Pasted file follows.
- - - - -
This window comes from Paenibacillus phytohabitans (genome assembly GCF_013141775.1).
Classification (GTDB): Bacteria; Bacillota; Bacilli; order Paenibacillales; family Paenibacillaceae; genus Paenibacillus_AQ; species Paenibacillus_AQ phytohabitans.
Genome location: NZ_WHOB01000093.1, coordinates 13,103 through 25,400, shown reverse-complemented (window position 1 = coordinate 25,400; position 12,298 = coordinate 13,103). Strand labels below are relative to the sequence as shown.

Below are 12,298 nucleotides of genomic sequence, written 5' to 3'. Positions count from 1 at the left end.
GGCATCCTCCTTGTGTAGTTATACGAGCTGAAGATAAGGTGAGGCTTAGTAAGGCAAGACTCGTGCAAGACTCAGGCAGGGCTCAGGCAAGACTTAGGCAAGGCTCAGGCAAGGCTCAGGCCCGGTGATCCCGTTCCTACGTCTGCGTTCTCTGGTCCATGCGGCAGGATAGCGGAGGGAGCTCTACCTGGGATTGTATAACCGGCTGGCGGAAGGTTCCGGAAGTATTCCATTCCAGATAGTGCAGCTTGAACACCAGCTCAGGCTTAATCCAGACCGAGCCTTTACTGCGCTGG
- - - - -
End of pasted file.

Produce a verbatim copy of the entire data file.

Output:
This window comes from Paenibacillus phytohabitans (genome assembly GCF_013141775.1).
Classification (GTDB): Bacteria; Bacillota; Bacilli; order Paenibacillales; family Paenibacillaceae; genus Paenibacillus_AQ; species Paenibacillus_AQ phytohabitans.
Genome location: NZ_WHOB01000093.1, coordinates 13,103 through 25,400, shown reverse-complemented (window position 1 = coordinate 25,400; position 12,298 = coordinate 13,103). Strand labels below are relative to the sequence as shown.

Below are 12,298 nucleotides of genomic sequence, written 5' to 3'. Positions count from 1 at the left end.
GGCATCCTCCTTGTGTAGTTATACGAGCTGAAGATAAGGTGAGGCTTAGTAAGGCAAGACTCGTGCAAGACTCAGGCAGGGCTCAGGCAAGACTTAGGCAAGGCTCAGGCAAGGCTCAGGCCCGGTGATCCCGTTCCTACGTCTGCGTTCTCTGGTCCATGCGGCAGGATAGCGGAGGGAGCTCTACCTGGGATTGTATAACCGGCTGGCGGAAGGTTCCGGAAGTATTCCATTCCAGATAGTGCAGCTTGAACACCAGCTCAGGCTTAATCCAGACCGAGCCTTTACTGCGCTGG